Wednesday, April 14, 2010

Another Cancer Battle: Costs

Cancer patients can turn to support groups when dealing with the rigors of treatment. It's far more difficult to get help with the growing financial burdens of care.

The new health-care legislation contains some provisions that aim to help cancer patients and survivors in the future, including limits on out-of-pocket costs, insurers who impose caps on benefits and premiums for patients with pre-existing conditions. But some provisions won't fully kick in for four years.

In the meantime, patient advocacy groups are stepping up programs to help identify patients under duress from financial woes and steer them to help. The Patient Access Network and four other non-profit groups that help insured patients with all or part of co-payments for medications paid out a total of $274.7 million last year, an increase of 52.7% over the previous year. Applications for aid rose more than 26% in the same period. The groups, which are funded by drug companies, foundations and private donations, provide grants of up to $10,000 per year to qualified patients, according to Julie Reynes, president of the Patient Access Network.

The Cancer Support Community last year introduced a new guide, "Coping with the Cost of Care," and is piloting a program to screen cancer patients in hospitals and clinics around the country for emotional and financial problems in order to identify those who need referrals to mental-health counselors and financial-assistance resources.

"There are many resources to help, but this information isn't getting out to patients systematically through the health-care system," says Kim Thiboldeaux, president of the organization.

While an estimated 70% of cancer patients under 65 have private health insurance, according to the American Cancer Society, many have policies that cap benefits or have lifetime maximums that can leave even middle-class families vulnerable to high out-of-pocket costs. According to a study last year by the group "Spending to Survive," some patients amass medical bills of more than $100,000, despite having insurance coverage throughout treatment. The society also found that the median out-of-pocket cost for privately insured breast-cancer patients was $2,616.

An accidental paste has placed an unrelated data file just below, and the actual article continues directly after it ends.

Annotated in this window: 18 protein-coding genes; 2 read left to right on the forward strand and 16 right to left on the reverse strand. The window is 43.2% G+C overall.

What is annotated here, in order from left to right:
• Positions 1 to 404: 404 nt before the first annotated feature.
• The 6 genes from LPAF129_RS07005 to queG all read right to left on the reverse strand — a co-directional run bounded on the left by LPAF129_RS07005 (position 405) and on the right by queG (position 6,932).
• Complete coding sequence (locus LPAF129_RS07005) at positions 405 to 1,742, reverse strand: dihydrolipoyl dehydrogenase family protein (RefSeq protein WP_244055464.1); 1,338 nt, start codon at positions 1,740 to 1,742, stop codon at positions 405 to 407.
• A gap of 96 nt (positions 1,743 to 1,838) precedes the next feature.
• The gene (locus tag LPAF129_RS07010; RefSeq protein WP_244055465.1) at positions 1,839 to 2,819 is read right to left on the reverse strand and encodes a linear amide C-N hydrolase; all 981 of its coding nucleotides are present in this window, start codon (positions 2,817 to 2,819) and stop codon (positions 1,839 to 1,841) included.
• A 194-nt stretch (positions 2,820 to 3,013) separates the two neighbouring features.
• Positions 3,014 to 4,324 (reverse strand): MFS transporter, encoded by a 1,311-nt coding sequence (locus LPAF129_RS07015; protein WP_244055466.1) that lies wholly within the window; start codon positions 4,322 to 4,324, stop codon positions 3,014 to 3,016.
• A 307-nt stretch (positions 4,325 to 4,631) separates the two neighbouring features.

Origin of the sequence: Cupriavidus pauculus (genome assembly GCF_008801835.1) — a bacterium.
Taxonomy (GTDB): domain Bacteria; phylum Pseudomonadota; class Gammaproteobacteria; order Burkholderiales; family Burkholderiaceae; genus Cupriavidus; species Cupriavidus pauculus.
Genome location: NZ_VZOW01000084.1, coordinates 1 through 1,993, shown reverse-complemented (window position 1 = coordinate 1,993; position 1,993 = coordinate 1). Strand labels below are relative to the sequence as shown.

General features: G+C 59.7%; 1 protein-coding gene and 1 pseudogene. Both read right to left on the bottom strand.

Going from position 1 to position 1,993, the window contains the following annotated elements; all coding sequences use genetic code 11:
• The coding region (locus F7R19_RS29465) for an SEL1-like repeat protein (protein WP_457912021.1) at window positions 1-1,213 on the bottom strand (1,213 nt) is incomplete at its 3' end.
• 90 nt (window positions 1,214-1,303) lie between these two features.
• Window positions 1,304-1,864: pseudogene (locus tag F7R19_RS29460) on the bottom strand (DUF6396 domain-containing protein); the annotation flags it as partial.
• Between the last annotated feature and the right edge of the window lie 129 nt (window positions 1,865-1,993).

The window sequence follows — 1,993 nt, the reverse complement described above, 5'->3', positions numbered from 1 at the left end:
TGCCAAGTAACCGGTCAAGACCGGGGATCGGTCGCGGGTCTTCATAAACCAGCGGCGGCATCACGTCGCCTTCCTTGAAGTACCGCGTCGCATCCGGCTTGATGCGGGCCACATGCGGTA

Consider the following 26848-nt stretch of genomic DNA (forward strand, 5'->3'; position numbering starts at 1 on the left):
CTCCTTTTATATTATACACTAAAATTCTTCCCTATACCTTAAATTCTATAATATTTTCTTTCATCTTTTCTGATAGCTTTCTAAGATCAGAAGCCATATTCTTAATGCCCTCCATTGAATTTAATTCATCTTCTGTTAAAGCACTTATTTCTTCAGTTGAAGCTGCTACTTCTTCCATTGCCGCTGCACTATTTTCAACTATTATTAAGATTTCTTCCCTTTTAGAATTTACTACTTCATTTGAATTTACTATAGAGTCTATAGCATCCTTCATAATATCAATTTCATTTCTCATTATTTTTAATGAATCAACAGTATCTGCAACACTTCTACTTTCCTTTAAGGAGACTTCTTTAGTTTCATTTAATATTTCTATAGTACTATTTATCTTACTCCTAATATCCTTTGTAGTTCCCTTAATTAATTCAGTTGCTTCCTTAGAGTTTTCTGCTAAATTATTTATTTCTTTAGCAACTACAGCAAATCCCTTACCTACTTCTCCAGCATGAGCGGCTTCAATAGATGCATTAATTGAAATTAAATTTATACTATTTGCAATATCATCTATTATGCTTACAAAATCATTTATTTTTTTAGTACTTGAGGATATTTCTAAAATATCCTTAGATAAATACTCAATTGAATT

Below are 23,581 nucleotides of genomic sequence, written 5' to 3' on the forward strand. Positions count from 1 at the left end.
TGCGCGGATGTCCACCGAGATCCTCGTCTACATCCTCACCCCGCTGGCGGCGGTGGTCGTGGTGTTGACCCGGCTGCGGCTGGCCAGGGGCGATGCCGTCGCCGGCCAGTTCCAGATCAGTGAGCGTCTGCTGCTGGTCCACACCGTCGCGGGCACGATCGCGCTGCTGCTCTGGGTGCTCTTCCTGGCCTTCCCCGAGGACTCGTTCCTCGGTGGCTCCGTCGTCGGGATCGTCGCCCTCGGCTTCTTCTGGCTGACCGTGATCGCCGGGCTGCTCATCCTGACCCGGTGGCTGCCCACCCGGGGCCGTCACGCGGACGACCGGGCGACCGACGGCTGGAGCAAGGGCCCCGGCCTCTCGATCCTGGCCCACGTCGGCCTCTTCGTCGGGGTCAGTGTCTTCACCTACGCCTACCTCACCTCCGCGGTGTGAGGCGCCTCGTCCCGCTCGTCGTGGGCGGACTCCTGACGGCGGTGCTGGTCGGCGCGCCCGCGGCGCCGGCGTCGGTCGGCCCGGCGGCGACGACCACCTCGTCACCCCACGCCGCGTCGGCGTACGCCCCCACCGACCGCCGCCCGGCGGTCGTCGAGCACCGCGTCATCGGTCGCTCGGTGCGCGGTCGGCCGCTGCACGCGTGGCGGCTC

Demand for its services, such as help locating financial aid, rose 20% in 2009, while requests for free lodging at the 29 Hope Lodge facilities the American Cancer Society maintains near cancer-treatment centers increased more than 23%. The society has developed an online database to help patients quickly locate national and community financial-aid resources.

"The financial stress of having cancer has always placed a burden on people," but the current economic crisis and high unemployment has worsened the situation for many, says American Cancer Society Chief Mission Delivery Officer Terry Music.

"We have people contacting us for problems which run the gamut, from 'I can't buy medications' to 'I can't pay my bills' to 'I can't keep my lights on.' "

Financial Stress

A new study by the non-profit Cancer Support Community—formed last year by the merger of two leading support organizations, The Wellness Community and Gilda's Club—found that the financial strain of cancer treatment can overwhelm patients and their caregivers, making them vulnerable to post-traumatic stress syndrome comparable to survivors of disasters like Hurricane Katrina. The distress in turn renders them less able to take advantage of free services and financial-assistance programs, and patients may delay or forgo care as a result, says co-author Mitch Golant, senior vice president of the organization's research and training institute.